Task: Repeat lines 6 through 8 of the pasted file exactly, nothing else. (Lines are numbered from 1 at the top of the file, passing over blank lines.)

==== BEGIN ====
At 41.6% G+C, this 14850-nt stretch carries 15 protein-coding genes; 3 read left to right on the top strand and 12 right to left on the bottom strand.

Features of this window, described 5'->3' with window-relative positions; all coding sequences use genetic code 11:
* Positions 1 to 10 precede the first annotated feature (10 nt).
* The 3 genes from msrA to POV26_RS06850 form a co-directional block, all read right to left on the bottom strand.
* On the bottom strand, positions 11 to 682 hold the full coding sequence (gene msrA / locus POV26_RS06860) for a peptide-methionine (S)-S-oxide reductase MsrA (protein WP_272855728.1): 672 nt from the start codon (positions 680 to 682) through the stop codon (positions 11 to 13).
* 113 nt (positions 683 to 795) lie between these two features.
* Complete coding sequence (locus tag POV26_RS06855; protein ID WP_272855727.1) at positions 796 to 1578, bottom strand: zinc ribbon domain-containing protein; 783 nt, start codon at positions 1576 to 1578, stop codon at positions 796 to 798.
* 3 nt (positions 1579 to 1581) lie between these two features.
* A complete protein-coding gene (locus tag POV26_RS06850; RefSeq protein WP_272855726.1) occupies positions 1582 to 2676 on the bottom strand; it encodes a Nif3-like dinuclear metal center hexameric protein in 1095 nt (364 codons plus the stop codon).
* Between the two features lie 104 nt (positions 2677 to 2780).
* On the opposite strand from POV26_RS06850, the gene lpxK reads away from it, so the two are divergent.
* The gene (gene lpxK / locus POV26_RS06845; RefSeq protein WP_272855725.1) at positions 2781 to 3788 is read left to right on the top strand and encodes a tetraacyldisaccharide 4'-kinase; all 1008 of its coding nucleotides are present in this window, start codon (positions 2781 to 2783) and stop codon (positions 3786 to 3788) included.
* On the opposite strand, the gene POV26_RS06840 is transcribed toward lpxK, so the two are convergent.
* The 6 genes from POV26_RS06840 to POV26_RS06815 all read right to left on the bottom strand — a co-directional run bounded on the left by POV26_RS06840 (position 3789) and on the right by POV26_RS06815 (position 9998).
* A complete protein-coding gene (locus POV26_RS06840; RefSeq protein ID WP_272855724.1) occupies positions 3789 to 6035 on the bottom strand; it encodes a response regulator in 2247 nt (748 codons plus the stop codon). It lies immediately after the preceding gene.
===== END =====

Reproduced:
* 113 nt (positions 683 to 795) lie between these two features.
* Complete coding sequence (locus tag POV26_RS06855; protein ID WP_272855727.1) at positions 796 to 1578, bottom strand: zinc ribbon domain-containing protein; 783 nt, start codon at positions 1576 to 1578, stop codon at positions 796 to 798.
* 3 nt (positions 1579 to 1581) lie between these two features.